While these precious chow puppies may seem plain and almost pomeranian like in appearance, they are indeed depictions of Chows, as each has a title given by the artist. Couldery also painted a number of actual Pomeranians and they are quite different from the chows, as you can see in the black pom with the chow playing with the frog. Keeping also in mind this was the late 1800’s when the chow was brand new to the dog scene in England. These pups would have been very early progeny of the first Chinese Chow imports.
Horatio Henry Couldery (1832–1918) was an English animal painter and illustrator noted especially for his depictions of domestic cats, kittens and dogs. He was born in Lewisham, London, and trained as a cabinetmaker before abandoning that trade to study art at the Royal Academy of Arts, and exhibited there as well as at the British Institution, the Royal Society of British Artists gallery in Suffolk Street, and other notable galleries both in the capital and the regions.
In 1861 he exhibited his first piece at the Royal Academy, entitled “On Dangerous Ground.” This painting, which features two tabby kittens discovering a table with fish, is in the collection at Glanmore National Historic Site in Belleville, Ontario Canada. Glanmore has an artifact collection known as the Couldery Collection. Horatio H. Couldery’s brother and sister-in-law Bertram and Cecilia Couldery travelled to Belleville in the 1880s and kept a second home there. Their collection of fine art, decorative objects and furniture was given to the City of Belleville in the 1950s and is housed at Glanmore National Historic Site. The collection includes 42 paintings by Horatio Henry Couldery, and is considered to be the world’s largest collection of his work held in public trust.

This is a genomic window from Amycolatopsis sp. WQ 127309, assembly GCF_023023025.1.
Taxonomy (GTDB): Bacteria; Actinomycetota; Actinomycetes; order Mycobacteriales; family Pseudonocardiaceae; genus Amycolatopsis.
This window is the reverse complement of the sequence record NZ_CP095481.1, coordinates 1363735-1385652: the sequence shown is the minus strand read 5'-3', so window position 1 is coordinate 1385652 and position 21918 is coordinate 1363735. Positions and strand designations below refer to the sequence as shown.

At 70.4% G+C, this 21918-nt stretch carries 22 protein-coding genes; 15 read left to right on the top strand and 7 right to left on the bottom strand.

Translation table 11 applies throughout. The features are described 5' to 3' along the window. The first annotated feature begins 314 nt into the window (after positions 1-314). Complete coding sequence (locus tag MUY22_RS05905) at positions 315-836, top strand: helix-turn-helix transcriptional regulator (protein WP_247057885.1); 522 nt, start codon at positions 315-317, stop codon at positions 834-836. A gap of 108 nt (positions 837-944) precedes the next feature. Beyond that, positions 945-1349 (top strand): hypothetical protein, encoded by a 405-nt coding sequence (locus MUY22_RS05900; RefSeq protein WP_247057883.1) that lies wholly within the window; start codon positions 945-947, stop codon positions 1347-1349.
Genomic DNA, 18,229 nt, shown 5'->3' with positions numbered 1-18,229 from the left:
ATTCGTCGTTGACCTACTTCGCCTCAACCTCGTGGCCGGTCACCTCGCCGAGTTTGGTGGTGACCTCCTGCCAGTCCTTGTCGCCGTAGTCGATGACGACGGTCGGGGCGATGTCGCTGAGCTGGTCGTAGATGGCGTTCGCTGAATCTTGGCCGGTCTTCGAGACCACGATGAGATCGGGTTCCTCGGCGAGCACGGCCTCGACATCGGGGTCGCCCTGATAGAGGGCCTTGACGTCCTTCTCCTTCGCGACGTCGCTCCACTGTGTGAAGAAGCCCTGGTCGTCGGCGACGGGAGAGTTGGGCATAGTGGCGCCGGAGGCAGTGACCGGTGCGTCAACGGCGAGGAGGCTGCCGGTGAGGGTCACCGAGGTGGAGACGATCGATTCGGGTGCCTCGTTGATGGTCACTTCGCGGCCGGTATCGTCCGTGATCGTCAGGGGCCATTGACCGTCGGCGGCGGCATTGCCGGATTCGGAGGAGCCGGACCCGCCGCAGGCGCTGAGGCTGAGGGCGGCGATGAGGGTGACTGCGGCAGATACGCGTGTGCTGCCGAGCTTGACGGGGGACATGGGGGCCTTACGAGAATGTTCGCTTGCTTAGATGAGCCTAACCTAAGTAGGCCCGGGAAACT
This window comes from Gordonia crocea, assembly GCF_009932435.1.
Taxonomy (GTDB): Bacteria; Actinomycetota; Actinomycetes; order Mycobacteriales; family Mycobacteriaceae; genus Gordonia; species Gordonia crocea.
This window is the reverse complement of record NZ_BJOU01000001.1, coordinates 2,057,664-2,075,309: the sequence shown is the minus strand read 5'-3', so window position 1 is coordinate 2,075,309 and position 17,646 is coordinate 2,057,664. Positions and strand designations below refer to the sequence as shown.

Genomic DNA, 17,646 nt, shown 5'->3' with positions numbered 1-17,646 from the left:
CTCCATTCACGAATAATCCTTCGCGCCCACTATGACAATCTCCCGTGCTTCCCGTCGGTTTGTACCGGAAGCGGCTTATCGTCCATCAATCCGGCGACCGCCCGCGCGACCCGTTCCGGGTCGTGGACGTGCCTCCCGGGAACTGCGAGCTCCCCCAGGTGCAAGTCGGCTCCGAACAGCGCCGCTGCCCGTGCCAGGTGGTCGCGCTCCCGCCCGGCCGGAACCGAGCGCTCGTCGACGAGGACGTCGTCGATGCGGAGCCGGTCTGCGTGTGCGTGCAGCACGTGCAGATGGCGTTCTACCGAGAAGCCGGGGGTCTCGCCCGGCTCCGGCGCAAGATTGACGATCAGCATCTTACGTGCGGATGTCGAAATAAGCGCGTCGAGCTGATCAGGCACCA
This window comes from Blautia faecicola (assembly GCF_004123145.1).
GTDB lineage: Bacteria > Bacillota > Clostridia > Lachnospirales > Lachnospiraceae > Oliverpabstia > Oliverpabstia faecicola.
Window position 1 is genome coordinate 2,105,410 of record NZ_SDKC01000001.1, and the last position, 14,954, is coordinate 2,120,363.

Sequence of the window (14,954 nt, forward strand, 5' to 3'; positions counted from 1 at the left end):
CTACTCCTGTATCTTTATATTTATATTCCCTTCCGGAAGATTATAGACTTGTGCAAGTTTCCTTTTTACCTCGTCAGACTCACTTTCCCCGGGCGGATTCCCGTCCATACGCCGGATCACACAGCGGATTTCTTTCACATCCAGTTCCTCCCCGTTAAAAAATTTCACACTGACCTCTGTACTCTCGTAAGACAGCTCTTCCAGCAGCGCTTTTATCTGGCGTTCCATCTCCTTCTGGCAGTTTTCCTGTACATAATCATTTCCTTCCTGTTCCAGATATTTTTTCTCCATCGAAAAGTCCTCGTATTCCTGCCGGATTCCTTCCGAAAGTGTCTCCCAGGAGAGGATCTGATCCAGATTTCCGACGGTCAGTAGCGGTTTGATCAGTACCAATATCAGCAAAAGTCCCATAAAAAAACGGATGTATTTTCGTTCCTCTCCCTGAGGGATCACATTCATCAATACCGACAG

He worked as a professional artist, illustrating children’s books and greeting cards as well as creating commissioned pieces. Couldery painted with a sense of humour, often portraying animals in mischievous situations that successfully captured the character and personality of beloved pets. He was noted for his skillful depiction of the texture of animal fur in minute detail. His work, with its great attention to detail, was highly regarded by art critic John Ruskin. Ruskin reviewed a cat painting exhibited in 1875 and said it was ““…quite the most skillful piece of minutiae and Dureresque painting in the exhibition – (it cannot rightly be seen without a lens): and in its sympathy with kitty nature…unsurpassable.”
Couldery’s first wife Rachel Elizabeth died a few years after their marriage. In 1874 he married Ellen Angus Homes and they had six children. His art career flourished until about 1893. Many websites incorrectly state 1893 as his date of death. According to death registration he actually died February 4, 1918 at Elizabeth Villa, Addington Grove, Sydenham County, Kent.